The balloons were armed with bombs that were designed to detonate upon landing but often they didn’t, and Archie’s group had happened upon one of those unexploded bombs, still attached to its giant balloon. The youthful curiosity that caused the detonation was understandable given that federal authorities, who knew about the balloons, kept that information to themselves in an effort to avoid public panic or provide any encouraging news to the Japanese. That strategy actually worked: The Japanese, hearing nothing about any sightings of their balloons, deemed the program a failure and ended it in April 1945. Judging from the state of the balloon, authorities later guessed that it had probably landed a month or two prior to its discovery, waiting for some small disturbance to set it off. Unfortunately, that disturbance was a group of children.

The town of Bly looks like it has probably seen better days. At least I hope it has. Surrounded by hundreds of square miles of farms, ranches, sagebrush, and not much else, it’s a pleasant-but-lonely outpost in a pleasant-but-lonely part of southern Oregon between Klamath Falls and Lakeview. But Archie’s old church is still alive and well, and if you don’t want to go exploring on an empty stomach the Antler Grill is a nice place to fill it up. It’s hard to imagine the little town being able to support the Star Theater, but apparently it did back in the day. It’s definitely the highlight of the town and I hope someone steps up and keeps it from further decay.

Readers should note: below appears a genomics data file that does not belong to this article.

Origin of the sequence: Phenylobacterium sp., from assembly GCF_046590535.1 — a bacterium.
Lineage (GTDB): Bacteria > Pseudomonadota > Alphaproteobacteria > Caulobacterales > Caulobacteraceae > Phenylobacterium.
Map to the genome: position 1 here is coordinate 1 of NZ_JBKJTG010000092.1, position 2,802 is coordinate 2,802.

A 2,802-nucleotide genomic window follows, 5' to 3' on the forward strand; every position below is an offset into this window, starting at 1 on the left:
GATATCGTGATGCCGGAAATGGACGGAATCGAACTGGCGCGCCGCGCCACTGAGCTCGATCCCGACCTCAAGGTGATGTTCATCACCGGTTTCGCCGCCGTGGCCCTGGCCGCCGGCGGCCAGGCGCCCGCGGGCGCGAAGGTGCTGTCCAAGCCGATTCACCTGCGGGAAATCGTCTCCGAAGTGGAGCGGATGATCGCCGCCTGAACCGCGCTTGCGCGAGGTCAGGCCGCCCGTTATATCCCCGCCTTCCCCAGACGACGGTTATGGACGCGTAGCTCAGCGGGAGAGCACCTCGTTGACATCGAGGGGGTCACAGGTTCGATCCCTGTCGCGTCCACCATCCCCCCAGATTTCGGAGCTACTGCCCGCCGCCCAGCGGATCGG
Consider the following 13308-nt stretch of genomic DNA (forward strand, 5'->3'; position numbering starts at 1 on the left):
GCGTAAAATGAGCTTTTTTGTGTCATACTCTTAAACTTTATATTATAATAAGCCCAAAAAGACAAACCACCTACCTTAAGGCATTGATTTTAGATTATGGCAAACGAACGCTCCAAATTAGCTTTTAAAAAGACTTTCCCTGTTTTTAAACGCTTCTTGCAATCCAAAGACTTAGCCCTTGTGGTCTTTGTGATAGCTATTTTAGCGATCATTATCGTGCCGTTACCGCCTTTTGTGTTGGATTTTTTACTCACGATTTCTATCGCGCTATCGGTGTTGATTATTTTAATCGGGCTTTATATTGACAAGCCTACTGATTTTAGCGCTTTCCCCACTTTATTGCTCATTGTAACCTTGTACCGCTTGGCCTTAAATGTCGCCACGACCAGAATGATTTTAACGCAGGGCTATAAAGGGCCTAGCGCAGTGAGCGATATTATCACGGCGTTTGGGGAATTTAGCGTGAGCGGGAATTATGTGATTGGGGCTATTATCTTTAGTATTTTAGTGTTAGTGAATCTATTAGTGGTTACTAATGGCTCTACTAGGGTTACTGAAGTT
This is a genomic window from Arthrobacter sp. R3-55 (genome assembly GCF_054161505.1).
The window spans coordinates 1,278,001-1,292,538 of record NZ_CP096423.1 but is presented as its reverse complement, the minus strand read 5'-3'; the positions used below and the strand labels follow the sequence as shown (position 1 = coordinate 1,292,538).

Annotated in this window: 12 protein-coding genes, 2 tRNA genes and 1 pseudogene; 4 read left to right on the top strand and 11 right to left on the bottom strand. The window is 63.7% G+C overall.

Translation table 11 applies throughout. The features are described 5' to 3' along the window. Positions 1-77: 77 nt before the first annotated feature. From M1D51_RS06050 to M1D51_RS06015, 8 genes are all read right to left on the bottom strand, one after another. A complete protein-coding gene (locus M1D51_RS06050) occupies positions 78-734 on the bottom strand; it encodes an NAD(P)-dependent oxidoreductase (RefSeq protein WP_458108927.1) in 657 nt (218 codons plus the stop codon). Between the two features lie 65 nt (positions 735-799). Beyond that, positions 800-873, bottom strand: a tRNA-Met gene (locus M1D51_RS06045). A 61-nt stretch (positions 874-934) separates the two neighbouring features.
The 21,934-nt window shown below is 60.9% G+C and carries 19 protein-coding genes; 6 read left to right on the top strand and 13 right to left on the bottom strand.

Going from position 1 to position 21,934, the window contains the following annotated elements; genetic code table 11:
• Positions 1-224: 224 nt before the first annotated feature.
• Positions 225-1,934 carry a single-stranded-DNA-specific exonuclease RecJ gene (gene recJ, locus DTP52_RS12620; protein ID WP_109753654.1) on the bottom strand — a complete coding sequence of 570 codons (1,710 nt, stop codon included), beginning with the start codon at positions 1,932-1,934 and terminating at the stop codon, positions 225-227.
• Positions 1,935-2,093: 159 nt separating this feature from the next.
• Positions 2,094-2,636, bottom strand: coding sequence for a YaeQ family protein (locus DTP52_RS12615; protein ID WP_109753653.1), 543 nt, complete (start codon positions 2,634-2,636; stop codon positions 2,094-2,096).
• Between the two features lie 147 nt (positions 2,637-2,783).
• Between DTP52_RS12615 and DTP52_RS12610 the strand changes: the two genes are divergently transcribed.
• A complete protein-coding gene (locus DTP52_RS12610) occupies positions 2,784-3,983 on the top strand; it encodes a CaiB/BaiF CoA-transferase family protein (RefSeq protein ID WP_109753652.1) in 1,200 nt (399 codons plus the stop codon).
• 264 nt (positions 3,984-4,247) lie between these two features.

Cinco de Mayo was almost unheard of back in the 1940s outside of California. When I saw the date standing out conspicuously on one of Bly’s old abandoned buildings it made me wonder whether there has ever been a Cinco de Mayo celebration anywhere in the town or if they maybe have their own, different type of ceremonies on that day.